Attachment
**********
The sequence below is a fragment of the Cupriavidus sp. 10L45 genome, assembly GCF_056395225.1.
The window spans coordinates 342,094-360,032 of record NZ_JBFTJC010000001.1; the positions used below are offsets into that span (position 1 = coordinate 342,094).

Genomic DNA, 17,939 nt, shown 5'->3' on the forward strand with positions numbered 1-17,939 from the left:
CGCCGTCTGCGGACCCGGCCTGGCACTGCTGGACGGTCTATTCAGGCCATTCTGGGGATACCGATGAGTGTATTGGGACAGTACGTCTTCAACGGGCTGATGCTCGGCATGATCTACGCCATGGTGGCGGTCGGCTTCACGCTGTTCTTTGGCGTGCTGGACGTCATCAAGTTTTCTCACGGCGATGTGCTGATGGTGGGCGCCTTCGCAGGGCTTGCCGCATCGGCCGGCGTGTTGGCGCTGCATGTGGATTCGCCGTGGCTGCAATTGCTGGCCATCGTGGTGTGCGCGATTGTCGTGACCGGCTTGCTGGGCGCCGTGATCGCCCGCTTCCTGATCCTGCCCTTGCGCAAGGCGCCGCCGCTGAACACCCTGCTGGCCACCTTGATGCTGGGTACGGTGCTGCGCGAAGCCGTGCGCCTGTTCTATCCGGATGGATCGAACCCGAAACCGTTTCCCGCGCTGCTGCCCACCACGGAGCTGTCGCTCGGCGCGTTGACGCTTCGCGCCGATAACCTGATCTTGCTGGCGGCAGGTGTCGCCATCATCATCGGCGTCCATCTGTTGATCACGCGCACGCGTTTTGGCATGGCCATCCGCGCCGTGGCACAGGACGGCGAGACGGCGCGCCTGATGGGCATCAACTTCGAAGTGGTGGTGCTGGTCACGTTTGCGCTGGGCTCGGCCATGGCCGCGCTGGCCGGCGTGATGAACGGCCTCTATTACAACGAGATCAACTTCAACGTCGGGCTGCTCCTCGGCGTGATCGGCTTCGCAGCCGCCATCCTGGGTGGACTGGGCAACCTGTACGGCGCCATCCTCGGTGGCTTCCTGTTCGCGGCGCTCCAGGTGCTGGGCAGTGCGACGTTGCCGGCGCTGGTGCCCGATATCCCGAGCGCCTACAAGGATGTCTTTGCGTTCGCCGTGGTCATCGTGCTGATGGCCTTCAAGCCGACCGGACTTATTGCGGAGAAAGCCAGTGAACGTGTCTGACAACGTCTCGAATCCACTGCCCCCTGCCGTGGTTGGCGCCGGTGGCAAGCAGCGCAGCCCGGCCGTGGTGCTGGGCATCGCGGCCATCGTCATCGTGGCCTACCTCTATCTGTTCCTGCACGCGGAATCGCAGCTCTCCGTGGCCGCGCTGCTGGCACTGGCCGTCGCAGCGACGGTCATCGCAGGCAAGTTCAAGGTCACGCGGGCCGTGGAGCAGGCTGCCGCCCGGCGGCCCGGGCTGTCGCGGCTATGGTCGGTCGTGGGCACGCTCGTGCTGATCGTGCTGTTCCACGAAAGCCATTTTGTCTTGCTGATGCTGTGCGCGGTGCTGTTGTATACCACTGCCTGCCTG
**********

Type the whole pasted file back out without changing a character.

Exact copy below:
The sequence below is a fragment of the Cupriavidus sp. 10L45 genome, assembly GCF_056395225.1.
The window spans coordinates 342,094-360,032 of record NZ_JBFTJC010000001.1; the positions used below are offsets into that span (position 1 = coordinate 342,094).

Genomic DNA, 17,939 nt, shown 5'->3' on the forward strand with positions numbered 1-17,939 from the left:
CGCCGTCTGCGGACCCGGCCTGGCACTGCTGGACGGTCTATTCAGGCCATTCTGGGGATACCGATGAGTGTATTGGGACAGTACGTCTTCAACGGGCTGATGCTCGGCATGATCTACGCCATGGTGGCGGTCGGCTTCACGCTGTTCTTTGGCGTGCTGGACGTCATCAAGTTTTCTCACGGCGATGTGCTGATGGTGGGCGCCTTCGCAGGGCTTGCCGCATCGGCCGGCGTGTTGGCGCTGCATGTGGATTCGCCGTGGCTGCAATTGCTGGCCATCGTGGTGTGCGCGATTGTCGTGACCGGCTTGCTGGGCGCCGTGATCGCCCGCTTCCTGATCCTGCCCTTGCGCAAGGCGCCGCCGCTGAACACCCTGCTGGCCACCTTGATGCTGGGTACGGTGCTGCGCGAAGCCGTGCGCCTGTTCTATCCGGATGGATCGAACCCGAAACCGTTTCCCGCGCTGCTGCCCACCACGGAGCTGTCGCTCGGCGCGTTGACGCTTCGCGCCGATAACCTGATCTTGCTGGCGGCAGGTGTCGCCATCATCATCGGCGTCCATCTGTTGATCACGCGCACGCGTTTTGGCATGGCCATCCGCGCCGTGGCACAGGACGGCGAGACGGCGCGCCTGATGGGCATCAACTTCGAAGTGGTGGTGCTGGTCACGTTTGCGCTGGGCTCGGCCATGGCCGCGCTGGCCGGCGTGATGAACGGCCTCTATTACAACGAGATCAACTTCAACGTCGGGCTGCTCCTCGGCGTGATCGGCTTCGCAGCCGCCATCCTGGGTGGACTGGGCAACCTGTACGGCGCCATCCTCGGTGGCTTCCTGTTCGCGGCGCTCCAGGTGCTGGGCAGTGCGACGTTGCCGGCGCTGGTGCCCGATATCCCGAGCGCCTACAAGGATGTCTTTGCGTTCGCCGTGGTCATCGTGCTGATGGCCTTCAAGCCGACCGGACTTATTGCGGAGAAAGCCAGTGAACGTGTCTGACAACGTCTCGAATCCACTGCCCCCTGCCGTGGTTGGCGCCGGTGGCAAGCAGCGCAGCCCGGCCGTGGTGCTGGGCATCGCGGCCATCGTCATCGTGGCCTACCTCTATCTGTTCCTGCACGCGGAATCGCAGCTCTCCGTGGCCGCGCTGCTGGCACTGGCCGTCGCAGCGACGGTCATCGCAGGCAAGTTCAAGGTCACGCGGGCCGTGGAGCAGGCTGCCGCCCGGCGGCCCGGGCTGTCGCGGCTATGGTCGGTCGTGGGCACGCTCGTGCTGATCGTGCTGTTCCACGAAAGCCATTTTGTCTTGCTGATGCTGTGCGCGGTGCTGTTGTATACCACTGCCTGCCTG